In a positive turn of events, Delhi witnessed a notable improvement in air quality, with the Air Quality Index (AQI) standing at 317 at 4 pm, a significant improvement from the previous day’s 405. This improvement prompted the government to downgrade the pollution alert level from ‘severe’ to ‘very poor,’ bringing relief to the national capital.
The key factor contributing to the enhanced air quality was the increase in wind speed. Neighboring areas, including Ghaziabad, Gurugram, Greater Noida, Noida, and Faridabad, also recorded air quality levels ranging from “very poor” to “severe” on the same day, underlining the regional impact of pollution.
Following this positive development, the Commission for Air Quality Management (CAQM) took the decision to lift the Stage-IV curbs under the Graded Response Action Plan (GRAP) in Delhi. However, it is important to note that anti-pollution measures under Stage I to Stage III of GRAP will continue to remain in effect, as announced by the CAQM.
The Stage-IV restrictions, which were enforced on November 5, included a ban on all diesel four-wheelers that did not comply with BS-VI emission norms. Additionally, all Delhi-registered diesel medium and heavy goods vehicles, except those essential for emergency services, were prohibited from plying in the national capital. The recent relaxation allows diesel trucks to re-enter Delhi, providing some respite to logistical operations.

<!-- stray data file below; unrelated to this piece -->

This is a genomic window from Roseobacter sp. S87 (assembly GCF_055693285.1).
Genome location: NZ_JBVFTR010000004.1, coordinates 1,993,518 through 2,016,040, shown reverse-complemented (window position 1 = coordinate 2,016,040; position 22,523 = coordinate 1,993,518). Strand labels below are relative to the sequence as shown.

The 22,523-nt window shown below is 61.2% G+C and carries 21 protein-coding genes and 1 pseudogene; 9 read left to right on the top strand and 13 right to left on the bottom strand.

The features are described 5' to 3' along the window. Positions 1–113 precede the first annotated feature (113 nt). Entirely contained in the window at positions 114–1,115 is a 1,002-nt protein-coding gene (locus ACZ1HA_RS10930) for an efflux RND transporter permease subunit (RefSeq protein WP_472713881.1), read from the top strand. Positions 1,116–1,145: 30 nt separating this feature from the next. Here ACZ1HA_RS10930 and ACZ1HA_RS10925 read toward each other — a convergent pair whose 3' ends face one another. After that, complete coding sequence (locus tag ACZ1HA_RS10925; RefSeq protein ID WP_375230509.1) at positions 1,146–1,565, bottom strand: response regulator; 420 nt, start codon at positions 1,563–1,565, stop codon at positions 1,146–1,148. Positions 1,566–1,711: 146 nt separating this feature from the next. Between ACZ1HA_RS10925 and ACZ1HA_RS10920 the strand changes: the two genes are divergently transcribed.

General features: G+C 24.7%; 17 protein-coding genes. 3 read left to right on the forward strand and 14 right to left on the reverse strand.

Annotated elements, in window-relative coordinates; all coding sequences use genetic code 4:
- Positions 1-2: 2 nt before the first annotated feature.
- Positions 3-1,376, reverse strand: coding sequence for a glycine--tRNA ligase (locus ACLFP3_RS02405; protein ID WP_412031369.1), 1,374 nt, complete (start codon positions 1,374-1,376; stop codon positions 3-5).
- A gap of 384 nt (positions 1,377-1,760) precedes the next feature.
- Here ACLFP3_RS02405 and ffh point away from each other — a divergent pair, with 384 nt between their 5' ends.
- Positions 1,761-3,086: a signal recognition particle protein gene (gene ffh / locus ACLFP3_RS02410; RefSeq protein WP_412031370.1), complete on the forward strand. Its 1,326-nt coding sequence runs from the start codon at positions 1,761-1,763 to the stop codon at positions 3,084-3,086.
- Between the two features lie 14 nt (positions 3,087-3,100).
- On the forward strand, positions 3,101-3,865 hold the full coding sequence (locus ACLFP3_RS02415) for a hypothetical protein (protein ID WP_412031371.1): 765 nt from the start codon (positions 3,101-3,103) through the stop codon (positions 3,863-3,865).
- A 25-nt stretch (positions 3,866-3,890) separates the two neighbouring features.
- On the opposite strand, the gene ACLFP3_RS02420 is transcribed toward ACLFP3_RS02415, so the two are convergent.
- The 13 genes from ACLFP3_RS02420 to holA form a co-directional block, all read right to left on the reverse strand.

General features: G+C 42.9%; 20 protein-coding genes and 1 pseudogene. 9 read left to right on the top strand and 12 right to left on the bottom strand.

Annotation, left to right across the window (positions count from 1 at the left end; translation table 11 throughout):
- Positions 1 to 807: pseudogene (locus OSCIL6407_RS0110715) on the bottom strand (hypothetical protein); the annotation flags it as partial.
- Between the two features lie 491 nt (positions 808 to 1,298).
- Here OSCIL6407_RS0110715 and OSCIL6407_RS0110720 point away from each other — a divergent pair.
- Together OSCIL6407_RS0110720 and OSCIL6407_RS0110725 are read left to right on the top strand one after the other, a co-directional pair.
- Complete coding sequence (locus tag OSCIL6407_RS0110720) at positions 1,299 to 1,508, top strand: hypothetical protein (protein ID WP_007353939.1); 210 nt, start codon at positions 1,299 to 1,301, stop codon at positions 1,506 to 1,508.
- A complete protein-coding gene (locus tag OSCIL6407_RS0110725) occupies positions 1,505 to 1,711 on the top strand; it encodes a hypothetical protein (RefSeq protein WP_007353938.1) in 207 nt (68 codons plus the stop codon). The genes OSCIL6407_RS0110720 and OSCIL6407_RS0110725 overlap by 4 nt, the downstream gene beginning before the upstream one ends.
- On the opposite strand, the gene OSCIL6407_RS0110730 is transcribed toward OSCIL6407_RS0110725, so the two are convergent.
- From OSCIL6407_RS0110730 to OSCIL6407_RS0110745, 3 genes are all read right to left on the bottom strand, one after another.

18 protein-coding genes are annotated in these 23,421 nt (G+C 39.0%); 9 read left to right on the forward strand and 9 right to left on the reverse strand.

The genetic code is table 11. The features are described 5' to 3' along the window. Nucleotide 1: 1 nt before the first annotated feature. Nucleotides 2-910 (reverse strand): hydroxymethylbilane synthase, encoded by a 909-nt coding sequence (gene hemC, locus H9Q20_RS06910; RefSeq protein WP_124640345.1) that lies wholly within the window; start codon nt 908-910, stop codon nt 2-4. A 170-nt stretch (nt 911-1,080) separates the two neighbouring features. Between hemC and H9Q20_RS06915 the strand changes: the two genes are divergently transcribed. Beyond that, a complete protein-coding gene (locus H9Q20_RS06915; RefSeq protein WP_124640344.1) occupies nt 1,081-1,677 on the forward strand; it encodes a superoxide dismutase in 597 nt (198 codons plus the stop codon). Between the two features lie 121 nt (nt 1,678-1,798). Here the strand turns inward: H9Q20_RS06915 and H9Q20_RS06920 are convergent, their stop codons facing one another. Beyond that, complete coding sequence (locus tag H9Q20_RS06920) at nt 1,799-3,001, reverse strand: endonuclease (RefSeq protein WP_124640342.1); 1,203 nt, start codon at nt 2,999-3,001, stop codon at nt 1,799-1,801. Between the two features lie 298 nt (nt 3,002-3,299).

A joint project conducted by the Delhi government and the Indian Institute of Technology (IIT), Kanpur, revealed that vehicular emissions accounted for approximately 45% of the capital’s air pollution on the previous day, a figure expected to decrease to 38% on the current day. The study emphasized the need for ongoing efforts to address vehicular pollution.
The second major contributor to Delhi’s air pollution identified by the research is secondary inorganic aerosols, including particles such as sulfate and nitrate. These particles form in the atmosphere due to the interaction of gases and particulate pollutants from various sources such as power plants, refineries, and vehicles. This category accounts for 19 to 36% of the air pollution in the city over the recent days, indicating the multi-faceted nature of the pollution challenge.
In conclusion, as Delhi experiences a positive shift in air quality, it becomes imperative for authorities and citizens alike to remain vigilant and committed to sustainable practices that contribute to long-term improvements in the region’s air quality.